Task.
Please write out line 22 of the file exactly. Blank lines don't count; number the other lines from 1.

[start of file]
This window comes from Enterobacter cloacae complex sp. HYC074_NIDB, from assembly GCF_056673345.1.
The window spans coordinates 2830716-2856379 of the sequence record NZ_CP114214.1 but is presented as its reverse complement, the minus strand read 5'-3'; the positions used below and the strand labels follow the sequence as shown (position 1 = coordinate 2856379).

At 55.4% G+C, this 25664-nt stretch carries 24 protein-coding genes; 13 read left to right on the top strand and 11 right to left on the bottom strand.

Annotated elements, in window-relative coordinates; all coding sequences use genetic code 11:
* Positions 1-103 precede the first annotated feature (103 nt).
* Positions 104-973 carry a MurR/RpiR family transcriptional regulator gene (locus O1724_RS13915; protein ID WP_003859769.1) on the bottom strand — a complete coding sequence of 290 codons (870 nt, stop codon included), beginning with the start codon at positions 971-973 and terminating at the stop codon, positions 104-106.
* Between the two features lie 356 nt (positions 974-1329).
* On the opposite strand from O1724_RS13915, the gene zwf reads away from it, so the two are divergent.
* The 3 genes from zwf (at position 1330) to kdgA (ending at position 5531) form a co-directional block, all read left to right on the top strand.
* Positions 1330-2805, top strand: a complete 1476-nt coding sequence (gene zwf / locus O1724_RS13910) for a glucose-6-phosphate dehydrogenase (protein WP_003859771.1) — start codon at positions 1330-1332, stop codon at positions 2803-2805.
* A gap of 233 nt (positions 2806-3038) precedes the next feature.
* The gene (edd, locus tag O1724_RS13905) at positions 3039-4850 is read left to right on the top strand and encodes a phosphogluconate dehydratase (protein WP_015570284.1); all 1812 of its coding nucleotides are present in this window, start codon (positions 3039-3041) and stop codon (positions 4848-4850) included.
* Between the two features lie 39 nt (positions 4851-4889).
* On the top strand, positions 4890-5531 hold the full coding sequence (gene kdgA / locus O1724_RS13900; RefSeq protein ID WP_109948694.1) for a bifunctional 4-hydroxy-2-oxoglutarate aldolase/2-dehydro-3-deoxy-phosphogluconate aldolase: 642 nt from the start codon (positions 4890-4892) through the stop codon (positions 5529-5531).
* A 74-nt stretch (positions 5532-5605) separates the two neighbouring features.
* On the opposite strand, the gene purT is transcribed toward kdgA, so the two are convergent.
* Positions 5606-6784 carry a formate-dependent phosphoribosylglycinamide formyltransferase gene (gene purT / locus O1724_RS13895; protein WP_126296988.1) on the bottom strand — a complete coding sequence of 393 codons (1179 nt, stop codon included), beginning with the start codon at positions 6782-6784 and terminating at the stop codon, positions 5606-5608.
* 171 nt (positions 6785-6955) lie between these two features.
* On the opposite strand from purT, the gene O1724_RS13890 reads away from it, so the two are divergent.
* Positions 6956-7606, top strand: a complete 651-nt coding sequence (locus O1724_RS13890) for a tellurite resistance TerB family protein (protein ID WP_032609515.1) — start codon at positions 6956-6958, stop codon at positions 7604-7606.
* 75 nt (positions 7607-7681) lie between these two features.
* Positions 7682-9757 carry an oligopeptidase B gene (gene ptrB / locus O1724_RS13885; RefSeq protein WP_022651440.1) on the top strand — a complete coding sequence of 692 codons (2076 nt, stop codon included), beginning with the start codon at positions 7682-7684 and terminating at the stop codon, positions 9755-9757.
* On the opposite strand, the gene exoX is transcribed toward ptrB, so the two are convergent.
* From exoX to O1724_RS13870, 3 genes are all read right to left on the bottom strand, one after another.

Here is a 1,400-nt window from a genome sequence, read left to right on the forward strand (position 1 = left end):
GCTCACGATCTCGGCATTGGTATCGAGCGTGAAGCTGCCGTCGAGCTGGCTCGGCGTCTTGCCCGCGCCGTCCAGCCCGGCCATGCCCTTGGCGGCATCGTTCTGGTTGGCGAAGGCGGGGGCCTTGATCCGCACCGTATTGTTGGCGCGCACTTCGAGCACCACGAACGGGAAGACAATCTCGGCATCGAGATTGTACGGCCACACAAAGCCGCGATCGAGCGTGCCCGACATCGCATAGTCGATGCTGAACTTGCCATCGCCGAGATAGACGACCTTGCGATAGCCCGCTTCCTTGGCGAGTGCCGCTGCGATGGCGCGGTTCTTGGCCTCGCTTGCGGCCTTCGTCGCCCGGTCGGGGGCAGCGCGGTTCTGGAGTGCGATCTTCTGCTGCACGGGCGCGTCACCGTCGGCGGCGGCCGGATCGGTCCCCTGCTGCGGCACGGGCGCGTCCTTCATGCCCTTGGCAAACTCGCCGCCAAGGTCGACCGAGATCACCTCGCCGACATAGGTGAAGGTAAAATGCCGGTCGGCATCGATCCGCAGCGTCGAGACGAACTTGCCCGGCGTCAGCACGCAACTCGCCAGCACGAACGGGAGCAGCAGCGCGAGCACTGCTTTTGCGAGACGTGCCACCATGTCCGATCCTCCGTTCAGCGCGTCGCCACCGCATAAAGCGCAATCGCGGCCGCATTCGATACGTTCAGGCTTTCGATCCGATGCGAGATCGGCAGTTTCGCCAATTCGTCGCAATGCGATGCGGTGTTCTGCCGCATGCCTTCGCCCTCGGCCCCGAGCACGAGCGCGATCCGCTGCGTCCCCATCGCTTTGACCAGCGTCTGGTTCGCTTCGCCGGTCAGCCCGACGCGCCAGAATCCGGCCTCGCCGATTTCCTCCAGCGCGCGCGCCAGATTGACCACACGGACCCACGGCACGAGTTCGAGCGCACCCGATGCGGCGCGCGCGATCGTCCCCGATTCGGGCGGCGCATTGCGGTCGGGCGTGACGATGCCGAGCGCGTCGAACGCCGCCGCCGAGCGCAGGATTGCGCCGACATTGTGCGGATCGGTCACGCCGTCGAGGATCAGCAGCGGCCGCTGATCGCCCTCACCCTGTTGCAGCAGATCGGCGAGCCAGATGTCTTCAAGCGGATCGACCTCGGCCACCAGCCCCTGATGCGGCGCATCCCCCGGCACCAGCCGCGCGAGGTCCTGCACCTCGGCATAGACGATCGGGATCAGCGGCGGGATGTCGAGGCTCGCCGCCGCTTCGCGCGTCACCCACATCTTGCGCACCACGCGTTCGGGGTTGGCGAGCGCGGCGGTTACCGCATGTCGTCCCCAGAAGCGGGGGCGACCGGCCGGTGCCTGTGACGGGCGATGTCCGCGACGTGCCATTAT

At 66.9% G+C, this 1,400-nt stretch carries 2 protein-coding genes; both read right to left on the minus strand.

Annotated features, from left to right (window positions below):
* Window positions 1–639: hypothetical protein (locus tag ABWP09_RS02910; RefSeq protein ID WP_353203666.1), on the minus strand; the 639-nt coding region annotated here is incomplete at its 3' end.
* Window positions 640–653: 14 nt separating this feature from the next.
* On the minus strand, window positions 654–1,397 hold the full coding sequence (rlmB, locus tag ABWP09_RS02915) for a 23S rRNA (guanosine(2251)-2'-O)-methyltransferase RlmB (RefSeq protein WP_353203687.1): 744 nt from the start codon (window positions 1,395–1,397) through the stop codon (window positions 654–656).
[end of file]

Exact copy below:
* Positions 7682-9757 carry an oligopeptidase B gene (gene ptrB / locus O1724_RS13885; RefSeq protein WP_022651440.1) on the top strand — a complete coding sequence of 692 codons (2076 nt, stop codon included), beginning with the start codon at positions 7682-7684 and terminating at the stop codon, positions 9755-9757.